Docks and car workers to vote on strike action

Halewood plant
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The threat of strike action looms over two key Merseyside industries.

Members of trade union Unite are being balloted over potential strike action which could affect the Jaguar Land Rover plant in Knowsley, as well as Liverpool docks.

About 2,000 DHL logistics workers, who sort and deliver components at JLR sites across the UK, are being balloted for industrial action, including the option to strike, after receiving no pay rise since 2018.

Unite said it understands that DHL has accepted about £95m of taxpayers’ furlough cash. The company globally made profits of £1.2bn. The ballot closes on Monday, November 15.

The union warned that the impact of any industrial action at a number of sites, including the Halewood plant in South Liverpool, would be ‘serious and immediate’.

DHL has offered 1.75% to cover the two-and-a-half years from 2020, which the union said was “grossly inadequate”, given the soaring cost of living and the RPI inflation rate at 4.9%.

Unite held talks with DHL bosses under the auspices of the conciliation service Acas today (October 20).

Unite general secretary, Sharon Graham, said: “DHL was happy to take tens of millions of taxpayers’ furlough money and worldwide has made more than £1bn in profit. DHL can well afford to give the workforce a decent pay rise – the first since 2018 – and the members will have full union support in getting a decent deal.”

Unite national officer for road transport and logistics, Matt Draper, said: “Any industrial action by our members, who sort and deliver components to the production lines, will have a serious and immediate impact on vehicle production. The current offer is grossly inadequate.

“We are having talks at Acas today and we hope DHL has sent the right people and brings forward constructive proposals for a decent pay increase that will avert possible strike action.”

Meanwhile, Unite is warning that the refusal of the nation’s port employers to make fair pay offers to their workers could result in industrial action, causing disruption to the nation’s supply chain.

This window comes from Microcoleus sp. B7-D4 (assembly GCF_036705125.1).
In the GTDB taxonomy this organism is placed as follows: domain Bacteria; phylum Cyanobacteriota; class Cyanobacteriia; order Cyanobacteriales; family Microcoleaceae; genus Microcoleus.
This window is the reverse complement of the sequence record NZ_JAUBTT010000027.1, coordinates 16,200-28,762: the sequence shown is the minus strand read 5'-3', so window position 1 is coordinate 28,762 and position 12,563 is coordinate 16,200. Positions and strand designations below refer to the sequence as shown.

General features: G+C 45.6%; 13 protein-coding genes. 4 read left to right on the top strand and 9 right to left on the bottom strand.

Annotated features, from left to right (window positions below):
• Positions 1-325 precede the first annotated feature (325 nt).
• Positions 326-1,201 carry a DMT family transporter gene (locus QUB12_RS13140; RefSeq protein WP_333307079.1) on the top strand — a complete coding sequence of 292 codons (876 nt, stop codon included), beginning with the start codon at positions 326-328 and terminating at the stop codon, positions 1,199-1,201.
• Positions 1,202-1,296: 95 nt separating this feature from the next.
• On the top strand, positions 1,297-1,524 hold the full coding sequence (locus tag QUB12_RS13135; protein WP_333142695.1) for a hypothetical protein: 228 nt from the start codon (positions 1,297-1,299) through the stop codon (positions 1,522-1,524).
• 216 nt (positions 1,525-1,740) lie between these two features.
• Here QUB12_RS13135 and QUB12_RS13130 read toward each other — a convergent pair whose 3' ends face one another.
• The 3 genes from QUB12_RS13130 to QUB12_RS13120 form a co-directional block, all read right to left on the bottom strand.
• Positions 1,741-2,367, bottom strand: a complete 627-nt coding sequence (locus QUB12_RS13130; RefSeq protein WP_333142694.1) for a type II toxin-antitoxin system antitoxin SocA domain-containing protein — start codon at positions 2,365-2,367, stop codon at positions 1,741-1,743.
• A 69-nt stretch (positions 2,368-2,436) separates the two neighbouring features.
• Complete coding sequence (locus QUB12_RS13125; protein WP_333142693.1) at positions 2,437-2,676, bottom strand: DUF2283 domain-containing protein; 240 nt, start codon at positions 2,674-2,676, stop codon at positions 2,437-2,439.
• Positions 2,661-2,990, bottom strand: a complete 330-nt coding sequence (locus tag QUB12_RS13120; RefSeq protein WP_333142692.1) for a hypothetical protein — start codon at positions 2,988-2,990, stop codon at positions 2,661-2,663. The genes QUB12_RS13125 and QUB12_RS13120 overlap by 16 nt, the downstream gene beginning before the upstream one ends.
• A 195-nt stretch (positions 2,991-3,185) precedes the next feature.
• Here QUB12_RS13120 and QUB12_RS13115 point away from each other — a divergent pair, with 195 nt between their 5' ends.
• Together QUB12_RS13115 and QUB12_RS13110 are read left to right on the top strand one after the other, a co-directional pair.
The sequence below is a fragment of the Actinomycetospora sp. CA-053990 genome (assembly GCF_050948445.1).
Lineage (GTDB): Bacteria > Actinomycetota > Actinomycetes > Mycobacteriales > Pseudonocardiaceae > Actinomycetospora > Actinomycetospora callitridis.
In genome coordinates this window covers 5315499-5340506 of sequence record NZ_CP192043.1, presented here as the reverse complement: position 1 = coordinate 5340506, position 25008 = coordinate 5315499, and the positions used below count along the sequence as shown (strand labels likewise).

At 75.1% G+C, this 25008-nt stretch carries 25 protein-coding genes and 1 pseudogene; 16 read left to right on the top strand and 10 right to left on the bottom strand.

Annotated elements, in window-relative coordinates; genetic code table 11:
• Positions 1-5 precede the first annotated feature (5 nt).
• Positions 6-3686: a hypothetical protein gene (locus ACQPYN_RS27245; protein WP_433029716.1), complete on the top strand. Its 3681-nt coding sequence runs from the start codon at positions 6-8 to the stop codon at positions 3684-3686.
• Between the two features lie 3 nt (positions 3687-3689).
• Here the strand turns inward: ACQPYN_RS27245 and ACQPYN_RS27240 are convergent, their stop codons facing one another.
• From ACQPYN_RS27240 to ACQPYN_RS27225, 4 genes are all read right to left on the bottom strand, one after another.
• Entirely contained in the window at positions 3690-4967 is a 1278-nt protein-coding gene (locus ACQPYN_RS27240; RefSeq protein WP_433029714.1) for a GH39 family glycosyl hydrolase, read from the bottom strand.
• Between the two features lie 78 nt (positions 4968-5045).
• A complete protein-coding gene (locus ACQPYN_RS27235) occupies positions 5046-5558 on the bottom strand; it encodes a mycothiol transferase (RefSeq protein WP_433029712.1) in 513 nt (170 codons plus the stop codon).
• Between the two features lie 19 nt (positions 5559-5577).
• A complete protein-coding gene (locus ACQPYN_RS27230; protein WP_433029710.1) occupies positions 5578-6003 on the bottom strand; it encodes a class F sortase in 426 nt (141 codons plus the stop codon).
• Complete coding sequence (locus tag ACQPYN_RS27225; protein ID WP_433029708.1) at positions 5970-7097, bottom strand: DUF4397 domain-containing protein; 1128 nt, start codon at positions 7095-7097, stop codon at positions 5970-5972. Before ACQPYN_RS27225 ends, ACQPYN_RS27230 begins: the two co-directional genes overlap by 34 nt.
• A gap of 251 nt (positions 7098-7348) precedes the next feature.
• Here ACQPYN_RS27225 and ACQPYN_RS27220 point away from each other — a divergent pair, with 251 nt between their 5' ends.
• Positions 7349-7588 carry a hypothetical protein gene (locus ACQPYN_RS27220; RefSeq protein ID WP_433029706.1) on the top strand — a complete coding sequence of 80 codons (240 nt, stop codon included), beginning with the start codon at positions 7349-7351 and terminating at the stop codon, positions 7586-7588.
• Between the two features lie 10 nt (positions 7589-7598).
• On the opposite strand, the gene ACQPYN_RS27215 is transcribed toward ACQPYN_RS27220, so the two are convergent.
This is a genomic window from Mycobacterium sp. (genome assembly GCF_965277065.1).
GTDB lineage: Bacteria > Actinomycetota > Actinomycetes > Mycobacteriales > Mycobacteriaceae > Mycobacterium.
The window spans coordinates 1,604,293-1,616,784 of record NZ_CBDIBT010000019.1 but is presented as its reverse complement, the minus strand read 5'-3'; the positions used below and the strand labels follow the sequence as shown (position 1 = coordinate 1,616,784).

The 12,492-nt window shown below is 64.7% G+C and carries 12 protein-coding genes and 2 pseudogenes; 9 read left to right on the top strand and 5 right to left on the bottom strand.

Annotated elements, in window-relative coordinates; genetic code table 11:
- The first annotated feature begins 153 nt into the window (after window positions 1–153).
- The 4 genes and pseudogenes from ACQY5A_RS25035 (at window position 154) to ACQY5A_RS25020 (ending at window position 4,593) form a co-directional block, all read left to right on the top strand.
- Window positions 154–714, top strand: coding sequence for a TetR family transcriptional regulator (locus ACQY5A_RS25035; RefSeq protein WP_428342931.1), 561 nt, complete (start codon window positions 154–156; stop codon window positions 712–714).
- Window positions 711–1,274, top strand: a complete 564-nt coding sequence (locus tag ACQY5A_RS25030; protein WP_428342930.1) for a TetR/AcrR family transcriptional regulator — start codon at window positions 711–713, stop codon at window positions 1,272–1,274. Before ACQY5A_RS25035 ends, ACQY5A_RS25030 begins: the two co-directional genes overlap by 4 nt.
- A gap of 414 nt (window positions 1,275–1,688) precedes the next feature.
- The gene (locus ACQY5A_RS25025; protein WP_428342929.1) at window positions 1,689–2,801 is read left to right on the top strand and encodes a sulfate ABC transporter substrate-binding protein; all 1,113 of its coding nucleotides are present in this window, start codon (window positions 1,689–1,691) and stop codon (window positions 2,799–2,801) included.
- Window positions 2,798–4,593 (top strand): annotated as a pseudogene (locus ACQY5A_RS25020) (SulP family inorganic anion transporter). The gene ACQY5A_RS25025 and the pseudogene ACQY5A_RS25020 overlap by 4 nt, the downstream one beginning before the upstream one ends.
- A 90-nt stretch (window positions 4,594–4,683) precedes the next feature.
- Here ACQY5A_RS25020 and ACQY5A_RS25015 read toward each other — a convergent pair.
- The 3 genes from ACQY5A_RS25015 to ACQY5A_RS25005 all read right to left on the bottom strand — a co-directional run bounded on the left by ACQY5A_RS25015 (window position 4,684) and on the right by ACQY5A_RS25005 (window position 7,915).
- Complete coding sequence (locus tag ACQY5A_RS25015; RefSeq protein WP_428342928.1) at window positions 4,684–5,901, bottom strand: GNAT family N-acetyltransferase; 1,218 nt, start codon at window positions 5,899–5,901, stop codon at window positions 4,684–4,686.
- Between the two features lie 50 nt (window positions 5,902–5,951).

More than 1,000 dock workers are currently preparing to be balloted for strike action.

Unite says employers are seeking to impose pay freezes or proposing pay increases that are so far below the current inflation rate it amounts to a pay cut in real terms.

Sharon Graham said: “Dockers in the UK play an absolutely essential role in ensuring that we all receive the goods we need, including medicines and keeping food on supermarket shelves.

“There is absolutely no way that Unite is going to allow our members to suffer real terms pay cuts. Where employers are making huge profits workers deserve a decent deal and Unite will organise to achieve that.”

The union said industrial relations are being further damaged because the majority of docks have never been so busy. Ports are struggling to cope with demand due to a combination of the HGV driver shortage, Brexit and the effect of the pandemic on shipping.

Dockers worked throughout the pandemic to keep supplies coming into the UK. At. the time they were hailed as heroes but now they are facing pay cuts, said Unite.

Industrial action is likely to affect Forth Ports, PD Ports and Peel Ports, which operates the Port of Liverpool.

Workers at the Port of Liverpool have rejected a three per cent pay increase.

Unite national officer Bobby Morton said: “Our members are simply seeking a fair rate of pay for a hard days work.

“Our members have never been so busy with their work being disrupted and made more difficult by the shortage of lorry drivers, Brexit and the effect of the pandemic on shipping routes.

“Employers can avoid industrial action by returning to negotiations and making a fair pay offer to our members.”

Unite warned that if employers don’t make rapid improvements in pay offers it will move swiftly towards full industrial action ballots and strikes could begin before the end of the year.

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